Should I avoid Spotify?

I love music, and I love the convenience of streaming services. I use Spotify for pretty much all my music, though I make sure to give it fake data (i.e. an email alias, using a VPN while using the service, a fake name, and paying with gift cards I purchase in cash).

Is this enough privacy-wise? Or would it be better to look for something more private (I heard Apple Music has slightly better privacy but I’m not too sure). I really don’t want to have to download/buy/pirate music as the convenience of looking up a song and playing it is just too damn good for me to give up. What is your experience like?

1 Like

Its enough.
Think of privacy like minimalism, if it brings you benefit, keep it, except with us is does it fit your threat model.
Your already doing a great job with the alias, gift cards VPN etc etc, Spotify likely still has some strings to who you are, but I dont think its something major.
I still use spotify and not as much as a privacy way as you, I still use a card.

I think you took some great steps. Obviously Spotify will still track you (unless you block telemetry and stuff), but it would be harder to have that information tied back to you.

BTW, do you use the Spotify app or in the browser (PWA)?

I don’t think that’s possible because you are streaming content from their services and what you watch is tied to an account, so absent some government mandated no-tracking option, you will still be tracked.


That makes sense, thanks for clarifying.

Tbh the best reason to avoid Spotify isn’t privacy, but to stop supporting a company that rakes in billions while paying artists very little. Buying merch and vinyl would be a more cost effective way to support artists.


So true! Especially with smaller indie artists, they’re literally paid cents for every song that gets streamed

As others have mentioned, it really depends how comfortable you are with Spotify’s privacy policy, and if it aligns with your thread model; even though you’ve taken good steps to minimize the data you give them, it’s almost impossible to completely elude their tracking so long as you use their services

I’m also in the same situation as you, i love music but i stopped using streaming services (i don’t trust Apple either), so for now i just buy the songs/albums i like on Bandcamp, at least this way it supports the artist

Weren’t they just bought by Epic Games?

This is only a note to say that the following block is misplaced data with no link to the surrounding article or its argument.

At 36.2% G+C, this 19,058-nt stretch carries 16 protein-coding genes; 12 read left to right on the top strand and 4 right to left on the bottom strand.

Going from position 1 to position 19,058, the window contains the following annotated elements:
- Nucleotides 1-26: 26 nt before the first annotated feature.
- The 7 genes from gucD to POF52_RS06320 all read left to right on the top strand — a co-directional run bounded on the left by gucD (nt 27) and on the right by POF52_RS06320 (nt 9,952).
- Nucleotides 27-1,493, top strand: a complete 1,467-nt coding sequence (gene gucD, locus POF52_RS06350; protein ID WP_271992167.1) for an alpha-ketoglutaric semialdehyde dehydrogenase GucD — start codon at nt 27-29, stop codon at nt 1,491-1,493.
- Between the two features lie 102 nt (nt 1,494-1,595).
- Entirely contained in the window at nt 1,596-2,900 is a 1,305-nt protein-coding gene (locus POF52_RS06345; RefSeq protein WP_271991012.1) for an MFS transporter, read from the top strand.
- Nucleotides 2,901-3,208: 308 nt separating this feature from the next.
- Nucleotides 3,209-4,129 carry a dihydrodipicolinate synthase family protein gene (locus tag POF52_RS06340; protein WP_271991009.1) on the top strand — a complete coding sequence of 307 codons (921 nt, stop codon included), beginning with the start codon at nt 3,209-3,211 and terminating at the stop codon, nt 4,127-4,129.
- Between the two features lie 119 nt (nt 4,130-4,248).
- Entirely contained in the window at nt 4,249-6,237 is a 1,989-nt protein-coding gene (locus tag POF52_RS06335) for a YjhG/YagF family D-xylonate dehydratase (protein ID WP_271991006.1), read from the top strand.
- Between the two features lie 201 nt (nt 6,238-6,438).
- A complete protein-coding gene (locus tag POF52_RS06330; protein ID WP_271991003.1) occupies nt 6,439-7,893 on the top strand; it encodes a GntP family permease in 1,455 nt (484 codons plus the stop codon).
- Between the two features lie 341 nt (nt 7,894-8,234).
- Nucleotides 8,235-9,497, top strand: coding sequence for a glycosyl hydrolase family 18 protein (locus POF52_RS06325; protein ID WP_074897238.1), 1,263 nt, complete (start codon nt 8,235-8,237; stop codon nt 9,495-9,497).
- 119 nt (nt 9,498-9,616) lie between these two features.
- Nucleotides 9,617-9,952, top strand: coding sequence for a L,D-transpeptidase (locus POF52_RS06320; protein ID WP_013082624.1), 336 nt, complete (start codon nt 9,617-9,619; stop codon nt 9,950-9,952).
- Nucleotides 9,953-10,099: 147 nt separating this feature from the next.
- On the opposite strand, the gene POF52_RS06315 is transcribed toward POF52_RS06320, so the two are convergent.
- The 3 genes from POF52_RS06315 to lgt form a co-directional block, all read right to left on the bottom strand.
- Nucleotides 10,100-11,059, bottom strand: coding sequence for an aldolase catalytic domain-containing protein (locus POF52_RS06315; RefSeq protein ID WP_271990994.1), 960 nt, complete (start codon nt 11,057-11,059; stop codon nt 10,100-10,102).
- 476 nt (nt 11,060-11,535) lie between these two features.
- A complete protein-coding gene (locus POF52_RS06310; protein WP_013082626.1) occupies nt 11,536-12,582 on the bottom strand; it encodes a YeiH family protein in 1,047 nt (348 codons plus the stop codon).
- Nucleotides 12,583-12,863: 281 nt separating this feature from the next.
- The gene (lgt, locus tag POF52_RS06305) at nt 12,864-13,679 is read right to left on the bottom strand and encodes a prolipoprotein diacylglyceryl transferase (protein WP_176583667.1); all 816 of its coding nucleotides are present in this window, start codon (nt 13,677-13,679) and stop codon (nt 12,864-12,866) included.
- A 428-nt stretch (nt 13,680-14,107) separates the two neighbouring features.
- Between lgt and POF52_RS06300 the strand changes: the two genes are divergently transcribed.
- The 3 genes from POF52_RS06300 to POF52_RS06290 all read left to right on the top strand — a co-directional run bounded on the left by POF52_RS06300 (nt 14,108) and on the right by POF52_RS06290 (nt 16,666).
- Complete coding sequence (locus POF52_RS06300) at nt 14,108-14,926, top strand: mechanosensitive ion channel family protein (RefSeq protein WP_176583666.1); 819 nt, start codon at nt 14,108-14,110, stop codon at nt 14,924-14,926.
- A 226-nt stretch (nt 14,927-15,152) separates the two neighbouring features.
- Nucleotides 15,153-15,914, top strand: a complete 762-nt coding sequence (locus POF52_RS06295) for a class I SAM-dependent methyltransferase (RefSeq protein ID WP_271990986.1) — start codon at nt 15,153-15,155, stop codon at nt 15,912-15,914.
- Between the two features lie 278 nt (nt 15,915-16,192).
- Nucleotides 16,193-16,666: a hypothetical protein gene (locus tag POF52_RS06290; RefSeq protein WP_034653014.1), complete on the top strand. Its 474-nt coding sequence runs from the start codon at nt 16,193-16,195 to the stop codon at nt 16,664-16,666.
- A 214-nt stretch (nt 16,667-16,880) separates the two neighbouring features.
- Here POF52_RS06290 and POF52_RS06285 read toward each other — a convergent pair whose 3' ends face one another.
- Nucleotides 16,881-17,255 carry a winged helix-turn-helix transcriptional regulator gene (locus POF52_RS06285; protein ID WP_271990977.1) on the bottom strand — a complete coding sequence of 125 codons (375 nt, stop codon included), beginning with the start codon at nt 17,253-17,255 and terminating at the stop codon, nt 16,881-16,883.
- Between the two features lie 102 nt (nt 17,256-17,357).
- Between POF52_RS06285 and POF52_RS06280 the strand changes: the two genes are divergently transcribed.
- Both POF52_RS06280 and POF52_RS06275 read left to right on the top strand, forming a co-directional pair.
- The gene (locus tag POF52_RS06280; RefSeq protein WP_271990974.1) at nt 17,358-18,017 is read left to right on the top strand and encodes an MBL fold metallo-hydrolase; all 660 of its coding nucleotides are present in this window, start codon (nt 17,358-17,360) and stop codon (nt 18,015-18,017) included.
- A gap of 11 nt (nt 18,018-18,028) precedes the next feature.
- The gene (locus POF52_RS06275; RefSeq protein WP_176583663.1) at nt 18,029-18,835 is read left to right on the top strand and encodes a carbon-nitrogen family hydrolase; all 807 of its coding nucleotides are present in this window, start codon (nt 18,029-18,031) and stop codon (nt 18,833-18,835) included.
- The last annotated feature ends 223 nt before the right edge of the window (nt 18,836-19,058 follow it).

They were, but they were recently sold again, to a company called Songtradr (trying to find a link)

Sadly they aren’t any better, but i use it for now, reluctantly

1 Like

Isn’t that the record companies’ fault though?

The record companies are complicit but they aren’t the only problem with music distribution. The entire system is exploiting artists to take a large cut out of their work. Streaming services often work with record labels to this end.

I recommend Torrents

1 Like

Torrenting music is far less convenient, and also doesn’t support the artists in any capacity. If you listen to hundreds of new songs every week like I do, torrenting just isn’t an option.


Tidal pays a fair amount more than spotify or apple music.

1 Like

It’s impossible to tell since they don’t pay a constant amount per listen. That’s just a statistic that’s getting aggregated across all users. It’s entirely possible Spotify has exclusive deals to give a bigger chunk depending on the record label they’re negotiating with. Also smaller platforms like Tidal have to split a smaller pool of ad revenue between artists. Tidal had an option to directly give to artists but iirc it was removed some time ago.

Should I avoid Spotify?
If you have a satisfactory alternative, why not.
But for me there is no alternative other than Deezer or Apple Music (if you use the Apple universe). And then the question is more of a choice between plague and cholera

Yeah I used Tidal back when I could have the Brazilian price while living in Europe. Good times.

These days I use Spotify installed from xManager. The day that stops working I’ll probably go back to Tidal.

No idea how they stand against each other when it comes to privacy, however, but I doubt they are all that different.

Personally, I use spot-dl to download all my Spotify songs to disk using a TOR proxy and store it on my Jellyfin server.

You can request all the data Spotify has on you if you are curious. It can take up to 2 weeks for them to get all your info back but that will include streaming history, device info, IP, etc.

Look into your threat model. What types of information are you looking to protect here? It looks like you are doing enough but know that trhey can still track device usage/telemetry.

For me, I recently stopped using Spotify not for privacy reasons, but because of their shoddy business practices (Joe Rogan, poor artist treatment, etc). I’ve been self-hosting my own music again since last year and it’s been fine so far. Not as nice as Spotify/Apple Music/Tidal, but it works just fine for my needs.

I did a data dump recently to see what Spotify had on me. The amount of data is quite staggering, especially how readily available it is. If you’re using Spotify or any of the other mainstream music streaming services, just assume everything you do is tracked and logged, including what your music interests are based on the music you play, social connections, location data, etc.

I’ve since switched to downloading the music I listen to or I just use Invidious (3rd party Youtube front-end). It sucks initially, but as with many things in the privacy community, you’ll get used to.

You could set up a synchronization tool such as Syncthing and synchronize a Music folder and that way automatically have the music available on all devices, including mobile.

1 Like